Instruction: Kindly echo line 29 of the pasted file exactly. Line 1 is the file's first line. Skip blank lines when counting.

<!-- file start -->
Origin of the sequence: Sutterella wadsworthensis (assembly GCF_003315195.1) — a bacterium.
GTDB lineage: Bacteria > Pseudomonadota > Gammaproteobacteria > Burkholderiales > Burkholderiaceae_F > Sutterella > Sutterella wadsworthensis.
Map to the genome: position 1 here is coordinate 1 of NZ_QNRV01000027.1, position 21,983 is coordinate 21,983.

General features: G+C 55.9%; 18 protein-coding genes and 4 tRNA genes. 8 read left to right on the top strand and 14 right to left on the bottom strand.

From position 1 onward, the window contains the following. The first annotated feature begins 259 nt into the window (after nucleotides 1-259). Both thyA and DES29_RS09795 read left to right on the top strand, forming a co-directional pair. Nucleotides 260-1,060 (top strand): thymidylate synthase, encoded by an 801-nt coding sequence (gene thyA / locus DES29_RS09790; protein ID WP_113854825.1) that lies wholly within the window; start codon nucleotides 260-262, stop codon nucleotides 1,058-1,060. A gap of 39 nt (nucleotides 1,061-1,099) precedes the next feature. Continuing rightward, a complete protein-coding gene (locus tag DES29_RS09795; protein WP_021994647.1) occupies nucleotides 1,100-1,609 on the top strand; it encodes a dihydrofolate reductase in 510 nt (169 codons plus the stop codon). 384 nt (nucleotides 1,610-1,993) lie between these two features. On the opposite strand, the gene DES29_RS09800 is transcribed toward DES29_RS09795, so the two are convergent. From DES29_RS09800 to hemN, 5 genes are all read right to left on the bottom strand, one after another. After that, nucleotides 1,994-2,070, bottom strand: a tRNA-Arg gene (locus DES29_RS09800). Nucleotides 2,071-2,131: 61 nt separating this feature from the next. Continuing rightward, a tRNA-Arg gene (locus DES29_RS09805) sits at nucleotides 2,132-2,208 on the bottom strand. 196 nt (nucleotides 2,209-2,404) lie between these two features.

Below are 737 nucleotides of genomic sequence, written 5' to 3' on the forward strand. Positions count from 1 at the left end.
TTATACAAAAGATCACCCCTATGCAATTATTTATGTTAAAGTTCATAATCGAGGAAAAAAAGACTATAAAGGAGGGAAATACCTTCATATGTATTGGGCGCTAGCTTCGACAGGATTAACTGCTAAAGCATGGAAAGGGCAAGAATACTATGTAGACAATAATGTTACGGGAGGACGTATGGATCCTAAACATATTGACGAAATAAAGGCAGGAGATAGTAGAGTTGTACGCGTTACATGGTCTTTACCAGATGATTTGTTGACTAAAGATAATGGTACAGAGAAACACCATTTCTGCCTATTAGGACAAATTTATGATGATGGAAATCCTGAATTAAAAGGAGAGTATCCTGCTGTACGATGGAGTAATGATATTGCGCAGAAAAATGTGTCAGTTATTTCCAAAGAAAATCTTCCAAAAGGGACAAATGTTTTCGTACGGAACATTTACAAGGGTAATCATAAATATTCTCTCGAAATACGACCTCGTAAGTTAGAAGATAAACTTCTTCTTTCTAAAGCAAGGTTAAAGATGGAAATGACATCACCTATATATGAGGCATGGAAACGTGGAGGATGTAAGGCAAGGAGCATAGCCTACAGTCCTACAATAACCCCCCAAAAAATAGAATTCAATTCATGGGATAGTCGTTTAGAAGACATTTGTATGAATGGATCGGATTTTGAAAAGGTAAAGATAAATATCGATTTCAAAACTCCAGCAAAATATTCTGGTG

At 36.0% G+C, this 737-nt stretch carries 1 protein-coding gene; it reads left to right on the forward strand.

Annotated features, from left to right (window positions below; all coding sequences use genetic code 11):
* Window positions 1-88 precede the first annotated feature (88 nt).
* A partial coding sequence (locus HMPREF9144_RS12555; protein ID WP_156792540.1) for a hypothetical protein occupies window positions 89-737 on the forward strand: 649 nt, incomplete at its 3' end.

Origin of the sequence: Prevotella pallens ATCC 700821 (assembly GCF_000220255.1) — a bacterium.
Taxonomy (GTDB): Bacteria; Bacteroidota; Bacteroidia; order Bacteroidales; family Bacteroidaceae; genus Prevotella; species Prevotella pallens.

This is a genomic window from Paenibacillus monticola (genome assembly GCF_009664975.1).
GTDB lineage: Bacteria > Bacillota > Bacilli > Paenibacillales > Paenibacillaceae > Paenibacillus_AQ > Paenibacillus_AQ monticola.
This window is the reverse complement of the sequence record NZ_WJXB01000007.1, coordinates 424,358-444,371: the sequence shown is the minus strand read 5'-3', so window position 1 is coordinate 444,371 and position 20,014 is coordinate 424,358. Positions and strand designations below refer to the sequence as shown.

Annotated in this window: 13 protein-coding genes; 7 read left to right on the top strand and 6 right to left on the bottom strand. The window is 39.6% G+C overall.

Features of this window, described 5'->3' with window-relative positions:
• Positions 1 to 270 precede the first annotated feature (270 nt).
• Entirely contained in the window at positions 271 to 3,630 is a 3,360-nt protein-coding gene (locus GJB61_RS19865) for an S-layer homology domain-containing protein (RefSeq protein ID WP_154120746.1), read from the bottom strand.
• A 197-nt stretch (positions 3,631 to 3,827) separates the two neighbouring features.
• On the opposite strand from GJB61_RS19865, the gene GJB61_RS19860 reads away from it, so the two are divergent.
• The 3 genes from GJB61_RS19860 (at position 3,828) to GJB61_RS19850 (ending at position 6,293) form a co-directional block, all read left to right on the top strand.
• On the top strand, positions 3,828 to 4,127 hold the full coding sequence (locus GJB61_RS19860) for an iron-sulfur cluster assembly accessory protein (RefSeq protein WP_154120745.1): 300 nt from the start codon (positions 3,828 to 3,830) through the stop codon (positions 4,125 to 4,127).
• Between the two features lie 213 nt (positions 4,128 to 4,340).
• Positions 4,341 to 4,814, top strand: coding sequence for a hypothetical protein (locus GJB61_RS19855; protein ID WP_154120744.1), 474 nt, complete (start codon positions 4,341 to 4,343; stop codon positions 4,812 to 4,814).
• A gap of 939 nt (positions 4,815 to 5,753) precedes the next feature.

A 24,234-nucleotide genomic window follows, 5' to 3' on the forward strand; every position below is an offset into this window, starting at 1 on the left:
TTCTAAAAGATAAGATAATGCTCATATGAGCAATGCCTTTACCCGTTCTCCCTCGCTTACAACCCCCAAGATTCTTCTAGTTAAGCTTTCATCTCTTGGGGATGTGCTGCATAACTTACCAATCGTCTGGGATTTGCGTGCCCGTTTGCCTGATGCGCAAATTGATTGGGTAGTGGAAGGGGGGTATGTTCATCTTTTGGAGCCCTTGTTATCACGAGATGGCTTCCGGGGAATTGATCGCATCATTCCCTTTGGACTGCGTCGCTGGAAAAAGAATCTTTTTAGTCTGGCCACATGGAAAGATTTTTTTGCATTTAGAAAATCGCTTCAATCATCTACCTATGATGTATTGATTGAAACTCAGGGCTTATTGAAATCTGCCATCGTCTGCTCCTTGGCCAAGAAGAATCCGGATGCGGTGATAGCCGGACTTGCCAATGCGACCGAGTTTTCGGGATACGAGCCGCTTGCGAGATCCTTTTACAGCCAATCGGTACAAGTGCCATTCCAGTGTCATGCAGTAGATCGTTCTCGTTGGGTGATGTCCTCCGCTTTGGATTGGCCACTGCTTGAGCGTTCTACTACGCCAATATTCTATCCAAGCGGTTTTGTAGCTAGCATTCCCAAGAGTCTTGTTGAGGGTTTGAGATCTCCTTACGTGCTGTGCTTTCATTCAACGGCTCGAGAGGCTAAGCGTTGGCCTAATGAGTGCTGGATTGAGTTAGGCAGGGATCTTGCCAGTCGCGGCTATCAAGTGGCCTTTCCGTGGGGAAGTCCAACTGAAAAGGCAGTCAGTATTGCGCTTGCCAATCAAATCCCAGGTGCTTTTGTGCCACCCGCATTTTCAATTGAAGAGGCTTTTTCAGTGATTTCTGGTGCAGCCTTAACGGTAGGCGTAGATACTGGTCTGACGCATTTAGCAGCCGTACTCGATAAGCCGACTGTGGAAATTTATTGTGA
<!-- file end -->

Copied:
TTCTAAAAGATAAGATAATGCTCATATGAGCAATGCCTTTACCCGTTCTCCCTCGCTTACAACCCCCAAGATTCTTCTAGTTAAGCTTTCATCTCTTGGGGATGTGCTGCATAACTTACCAATCGTCTGGGATTTGCGTGCCCGTTTGCCTGATGCGCAAATTGATTGGGTAGTGGAAGGGGGGTATGTTCATCTTTTGGAGCCCTTGTTATCACGAGATGGCTTCCGGGGAATTGATCGCATCATTCCCTTTGGACTGCGTCGCTGGAAAAAGAATCTTTTTAGTCTGGCCACATGGAAAGATTTTTTTGCATTTAGAAAATCGCTTCAATCATCTACCTATGATGTATTGATTGAAACTCAGGGCTTATTGAAATCTGCCATCGTCTGCTCCTTGGCCAAGAAGAATCCGGATGCGGTGATAGCCGGACTTGCCAATGCGACCGAGTTTTCGGGATACGAGCCGCTTGCGAGATCCTTTTACAGCCAATCGGTACAAGTGCCATTCCAGTGTCATGCAGTAGATCGTTCTCGTTGGGTGATGTCCTCCGCTTTGGATTGGCCACTGCTTGAGCGTTCTACTACGCCAATATTCTATCCAAGCGGTTTTGTAGCTAGCATTCCCAAGAGTCTTGTTGAGGGTTTGAGATCTCCTTACGTGCTGTGCTTTCATTCAACGGCTCGAGAGGCTAAGCGTTGGCCTAATGAGTGCTGGATTGAGTTAGGCAGGGATCTTGCCAGTCGCGGCTATCAAGTGGCCTTTCCGTGGGGAAGTCCAACTGAAAAGGCAGTCAGTATTGCGCTTGCCAATCAAATCCCAGGTGCTTTTGTGCCACCCGCATTTTCAATTGAAGAGGCTTTTTCAGTGATTTCTGGTGCAGCCTTAACGGTAGGCGTAGATACTGGTCTGACGCATTTAGCAGCCGTACTCGATAAGCCGACTGTGGAAATTTATTGTGA